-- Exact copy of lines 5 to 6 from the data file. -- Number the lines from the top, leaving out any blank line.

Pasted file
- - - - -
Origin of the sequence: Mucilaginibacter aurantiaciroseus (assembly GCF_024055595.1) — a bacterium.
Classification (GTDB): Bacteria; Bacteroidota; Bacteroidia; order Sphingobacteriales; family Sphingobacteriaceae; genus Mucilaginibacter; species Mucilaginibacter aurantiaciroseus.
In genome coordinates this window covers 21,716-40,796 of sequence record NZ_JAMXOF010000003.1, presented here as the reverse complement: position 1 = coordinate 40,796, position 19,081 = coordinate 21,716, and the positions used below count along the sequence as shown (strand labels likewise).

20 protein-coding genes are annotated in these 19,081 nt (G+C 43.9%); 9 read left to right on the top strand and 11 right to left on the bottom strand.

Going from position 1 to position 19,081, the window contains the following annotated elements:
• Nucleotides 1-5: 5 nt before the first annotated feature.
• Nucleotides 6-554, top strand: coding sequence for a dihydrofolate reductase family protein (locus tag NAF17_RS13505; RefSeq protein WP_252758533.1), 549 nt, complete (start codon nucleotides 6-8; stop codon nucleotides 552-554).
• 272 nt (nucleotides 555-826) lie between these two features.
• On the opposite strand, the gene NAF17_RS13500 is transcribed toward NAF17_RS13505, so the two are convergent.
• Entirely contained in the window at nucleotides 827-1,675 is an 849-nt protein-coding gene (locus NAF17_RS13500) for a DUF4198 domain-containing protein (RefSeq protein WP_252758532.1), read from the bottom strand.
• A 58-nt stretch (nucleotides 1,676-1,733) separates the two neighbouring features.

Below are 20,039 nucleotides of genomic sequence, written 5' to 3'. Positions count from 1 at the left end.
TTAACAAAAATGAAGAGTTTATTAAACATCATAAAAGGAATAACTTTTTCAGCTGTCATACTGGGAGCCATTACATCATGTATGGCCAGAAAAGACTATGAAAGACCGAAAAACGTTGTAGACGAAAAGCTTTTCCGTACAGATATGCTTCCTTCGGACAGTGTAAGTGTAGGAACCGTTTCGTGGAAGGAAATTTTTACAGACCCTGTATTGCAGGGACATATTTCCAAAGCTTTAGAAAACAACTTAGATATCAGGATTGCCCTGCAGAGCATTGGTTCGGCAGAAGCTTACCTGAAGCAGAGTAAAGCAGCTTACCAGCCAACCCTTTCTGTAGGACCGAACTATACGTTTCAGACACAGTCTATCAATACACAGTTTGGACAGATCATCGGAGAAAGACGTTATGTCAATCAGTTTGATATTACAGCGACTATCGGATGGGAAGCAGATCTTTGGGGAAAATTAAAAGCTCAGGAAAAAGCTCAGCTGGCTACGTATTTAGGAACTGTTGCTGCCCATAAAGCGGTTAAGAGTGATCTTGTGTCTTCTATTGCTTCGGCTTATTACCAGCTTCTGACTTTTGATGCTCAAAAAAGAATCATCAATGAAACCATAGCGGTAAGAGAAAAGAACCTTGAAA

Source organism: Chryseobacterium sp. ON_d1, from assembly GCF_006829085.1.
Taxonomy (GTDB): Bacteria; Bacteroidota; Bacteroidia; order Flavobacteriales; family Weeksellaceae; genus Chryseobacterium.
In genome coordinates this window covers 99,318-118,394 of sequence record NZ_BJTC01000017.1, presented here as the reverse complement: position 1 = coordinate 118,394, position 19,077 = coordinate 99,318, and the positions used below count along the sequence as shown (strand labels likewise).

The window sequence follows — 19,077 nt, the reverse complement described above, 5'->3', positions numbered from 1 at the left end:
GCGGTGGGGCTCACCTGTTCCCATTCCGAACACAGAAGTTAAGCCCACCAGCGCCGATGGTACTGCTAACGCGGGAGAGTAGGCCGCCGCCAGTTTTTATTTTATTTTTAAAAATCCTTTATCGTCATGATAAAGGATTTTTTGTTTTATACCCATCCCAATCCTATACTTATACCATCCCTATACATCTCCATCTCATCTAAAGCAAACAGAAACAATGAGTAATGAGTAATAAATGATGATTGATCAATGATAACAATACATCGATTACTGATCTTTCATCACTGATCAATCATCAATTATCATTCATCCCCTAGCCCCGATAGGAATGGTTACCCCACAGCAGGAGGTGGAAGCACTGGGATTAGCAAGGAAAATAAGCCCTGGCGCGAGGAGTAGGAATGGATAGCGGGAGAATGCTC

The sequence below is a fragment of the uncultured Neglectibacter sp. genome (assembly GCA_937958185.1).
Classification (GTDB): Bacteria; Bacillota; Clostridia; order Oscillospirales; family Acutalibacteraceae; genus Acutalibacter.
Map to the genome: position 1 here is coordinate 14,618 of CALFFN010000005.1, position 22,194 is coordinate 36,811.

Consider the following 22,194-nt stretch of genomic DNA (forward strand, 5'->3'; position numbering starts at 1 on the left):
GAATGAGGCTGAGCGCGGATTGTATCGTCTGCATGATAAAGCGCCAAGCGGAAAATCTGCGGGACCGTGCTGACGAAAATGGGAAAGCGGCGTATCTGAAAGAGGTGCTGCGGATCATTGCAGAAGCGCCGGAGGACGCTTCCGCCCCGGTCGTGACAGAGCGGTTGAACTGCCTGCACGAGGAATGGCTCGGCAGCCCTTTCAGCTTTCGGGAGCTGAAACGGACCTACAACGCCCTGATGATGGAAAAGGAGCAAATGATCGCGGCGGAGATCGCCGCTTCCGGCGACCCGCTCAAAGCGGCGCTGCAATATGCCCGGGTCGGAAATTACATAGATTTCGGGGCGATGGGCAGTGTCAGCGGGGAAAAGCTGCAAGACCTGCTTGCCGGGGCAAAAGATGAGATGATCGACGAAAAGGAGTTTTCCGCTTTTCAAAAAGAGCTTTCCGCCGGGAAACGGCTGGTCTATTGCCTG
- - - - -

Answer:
Going from position 1 to position 19,081, the window contains the following annotated elements:
• Nucleotides 1-5: 5 nt before the first annotated feature.